For the first time since 2009, Kansas University football coach Charlie Weis is starting a season in the same place he finished the previous one.
Fired by Notre Dame in 2009 after a five-year run as the leader of the Fighting Irish, Weis became the offensive coordinator with the Kansas City Chiefs in 2010, but he left the area after helping lead the Chiefs to the playoffs. He returned to college football in 2011 at Florida, where he served as the Gators’ offensive coordinator before accepting the job at KU in December of 2011.
“I could have stayed at those places too,” Weis said. “It just didn’t work out that way. I didn’t choose to leave Notre Dame; they chose that for me. I went to the Chiefs and my daughter had a bad experience (in Kansas City), so that’s why we left there. I went to Florida and really had no intentions of leaving there, but after talking to (KU athletic director) Dr. (Sheahon) Zenger a few times, I just felt like this was a place that I wanted to be, and want to be for a long time. Now, if I want to be here for a long time, there are a lot of things that have to change. One them is we have to start winning more football games. That would be a good place to get to this year.”
In many ways, working to improve last season’s 1-11 record is what spring football is about for the Jayhawks during Weis’ second season in charge. Football was the main emphasis last spring, too, but in addition to worrying about X’s and O’s, coaching chemistry and player development, Weis had a long list of tasks outside of the game that he made a priority.
“People talk about changing the culture; I don’t call it changing the culture, I mean cleaning out the program,” he said. “And let’s not say that with all a negative vibe, but cleaning out the program meant top to bottom.”
In addition to saying goodbye to 29 players — former Jayhawks who transferred, graduated or were dismissed — Weis put a renewed emphasis on academics, accountability and punctuality and did not leave any wiggle room. Although such efforts may not have shown up in the win-loss column, Weis said having such staples in place this spring has made for a much smoother beginning to Year 2.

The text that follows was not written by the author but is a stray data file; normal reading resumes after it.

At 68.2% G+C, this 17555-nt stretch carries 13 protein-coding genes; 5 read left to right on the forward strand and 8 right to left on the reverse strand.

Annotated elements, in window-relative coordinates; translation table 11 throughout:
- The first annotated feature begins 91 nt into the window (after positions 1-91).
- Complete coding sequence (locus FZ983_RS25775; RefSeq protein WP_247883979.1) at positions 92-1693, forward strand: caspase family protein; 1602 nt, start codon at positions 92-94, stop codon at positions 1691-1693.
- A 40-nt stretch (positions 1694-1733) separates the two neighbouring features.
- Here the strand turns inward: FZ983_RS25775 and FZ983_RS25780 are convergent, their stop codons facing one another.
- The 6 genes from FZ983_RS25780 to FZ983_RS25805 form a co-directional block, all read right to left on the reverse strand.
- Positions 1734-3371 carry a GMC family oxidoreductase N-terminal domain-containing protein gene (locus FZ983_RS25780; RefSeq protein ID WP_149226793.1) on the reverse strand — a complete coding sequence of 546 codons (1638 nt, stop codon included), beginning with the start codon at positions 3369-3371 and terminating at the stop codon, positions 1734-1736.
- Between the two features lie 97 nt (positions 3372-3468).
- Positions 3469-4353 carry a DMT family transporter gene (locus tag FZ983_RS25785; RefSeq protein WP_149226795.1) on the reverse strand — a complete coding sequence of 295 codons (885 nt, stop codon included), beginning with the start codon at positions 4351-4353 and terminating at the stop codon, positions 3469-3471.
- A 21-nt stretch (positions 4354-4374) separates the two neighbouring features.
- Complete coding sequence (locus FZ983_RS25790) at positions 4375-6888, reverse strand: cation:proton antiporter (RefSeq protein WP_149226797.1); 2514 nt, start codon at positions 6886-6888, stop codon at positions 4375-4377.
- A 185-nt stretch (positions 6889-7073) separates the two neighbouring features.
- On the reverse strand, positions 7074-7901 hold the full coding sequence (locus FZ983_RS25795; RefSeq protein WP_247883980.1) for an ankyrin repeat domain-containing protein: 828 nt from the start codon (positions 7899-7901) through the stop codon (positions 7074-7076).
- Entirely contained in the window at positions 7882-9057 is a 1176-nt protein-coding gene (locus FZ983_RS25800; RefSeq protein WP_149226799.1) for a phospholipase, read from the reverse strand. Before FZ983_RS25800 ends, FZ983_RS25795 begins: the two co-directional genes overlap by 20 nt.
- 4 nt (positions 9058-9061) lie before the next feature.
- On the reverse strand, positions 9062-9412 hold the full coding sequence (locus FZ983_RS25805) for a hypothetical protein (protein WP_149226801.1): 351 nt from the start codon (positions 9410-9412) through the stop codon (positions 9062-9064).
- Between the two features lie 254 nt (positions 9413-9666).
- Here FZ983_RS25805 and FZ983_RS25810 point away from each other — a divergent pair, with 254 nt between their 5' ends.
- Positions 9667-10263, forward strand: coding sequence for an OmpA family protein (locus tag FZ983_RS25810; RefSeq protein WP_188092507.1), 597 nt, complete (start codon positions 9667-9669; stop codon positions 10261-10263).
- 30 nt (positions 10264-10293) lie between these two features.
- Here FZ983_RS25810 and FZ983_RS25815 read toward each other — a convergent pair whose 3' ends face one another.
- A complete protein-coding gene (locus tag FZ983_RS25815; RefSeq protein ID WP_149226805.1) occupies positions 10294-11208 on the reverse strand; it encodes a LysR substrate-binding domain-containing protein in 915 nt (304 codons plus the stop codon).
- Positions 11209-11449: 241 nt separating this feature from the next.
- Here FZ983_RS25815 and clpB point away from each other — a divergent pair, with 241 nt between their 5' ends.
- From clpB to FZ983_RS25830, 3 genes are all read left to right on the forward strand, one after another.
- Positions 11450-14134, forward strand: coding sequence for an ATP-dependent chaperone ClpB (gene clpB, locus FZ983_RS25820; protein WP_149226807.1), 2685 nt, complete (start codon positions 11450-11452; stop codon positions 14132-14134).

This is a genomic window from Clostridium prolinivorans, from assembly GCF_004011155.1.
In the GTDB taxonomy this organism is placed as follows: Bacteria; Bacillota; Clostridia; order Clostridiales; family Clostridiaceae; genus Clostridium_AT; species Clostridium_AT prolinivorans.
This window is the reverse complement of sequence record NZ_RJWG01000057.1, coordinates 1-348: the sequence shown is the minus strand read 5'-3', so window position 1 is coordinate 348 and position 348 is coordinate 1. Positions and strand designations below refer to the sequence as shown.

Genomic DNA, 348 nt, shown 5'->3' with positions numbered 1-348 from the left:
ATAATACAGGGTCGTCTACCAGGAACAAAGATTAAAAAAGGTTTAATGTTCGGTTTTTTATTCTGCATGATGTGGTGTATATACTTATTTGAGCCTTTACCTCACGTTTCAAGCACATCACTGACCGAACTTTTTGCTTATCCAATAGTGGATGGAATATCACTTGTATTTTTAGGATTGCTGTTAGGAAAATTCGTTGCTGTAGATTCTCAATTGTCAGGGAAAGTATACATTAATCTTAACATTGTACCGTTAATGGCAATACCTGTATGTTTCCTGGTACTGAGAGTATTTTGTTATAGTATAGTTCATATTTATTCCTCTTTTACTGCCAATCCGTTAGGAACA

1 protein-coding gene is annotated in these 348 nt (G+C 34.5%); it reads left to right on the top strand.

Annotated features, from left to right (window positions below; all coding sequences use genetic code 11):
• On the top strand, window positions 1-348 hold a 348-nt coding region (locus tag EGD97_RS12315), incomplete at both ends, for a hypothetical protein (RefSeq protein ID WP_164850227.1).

“They know me and I know them a whole lot better than we did at this time last year,” he said. “There’s really no gray area any more. It’s all black and white. It’s this way or that way. There’s no, ‘How am I gonna look at that?’ They know what my reaction’s gonna be.”
One thing Weis missed throughout his first spring in charge of the Jayhawks was the presence of hardcore position battles throughout the depth chart. There were some, but, for the most part, the separation between the first and second units at this time last year was so vast that Weis had limited options of how he could motivate his guys.
That’s not the case any longer.
“We have better competition in two aspects,” he said. “You have better competition within your own depth chart on offense and defense and then you have better competition offense against defense. Now you have decent players going against decent players and that makes everybody better. There is competition on each side of the ball and then there’s much, much better competition when the offense and defense are going against each other. Much better than it ever was at any time last spring.”
Coaching clinic, April 5
Weis and his staff will be hosting their annual football coaches clinic April 5-6 at KU. The two-day clinic, which is open to any coaches interested in attending, will feature access to two practices and several coaching lectures.
For more information, contact assistant director of football operations, Maurice Crum, Jr., via email at email@example.com or by calling (785) 864-8203. Registration and a clinic schedule are available online at www.kuathletics.com.
Kids clinic, April 13
The Jayhawks, once again, are planning to host the wildly popular “Train Like a Jayhawk” kid’s clinic from 10-11 a.m. on April 13, the morning of the annual spring football game.
The clinic is open to children in grades 1-6 and will feature instruction and drill stations taught by the current Jayhawks. All activity will take place on the KU football practice fields adjacent to the southeast corner of Memorial Stadium. Each participant will receive a free T-shirt.
Following the clinic, the Hy-Vee Hawkzone will be open from 11 a.m. to 1 p.m., with the spring game kicking off at 1 p.m. at Memorial Stadium.
Weis and the KU football program will be hosting a barbecue on April 12 for any former KU football players who can make it.
The event, the second of its kind under Weis’ leadership, is open to all former players and their families and will take place the evening before KU’s annual spring game.
For more information or to RSVP, contact Tracey Dillon at firstname.lastname@example.org or via telephone at (785) 864-3142.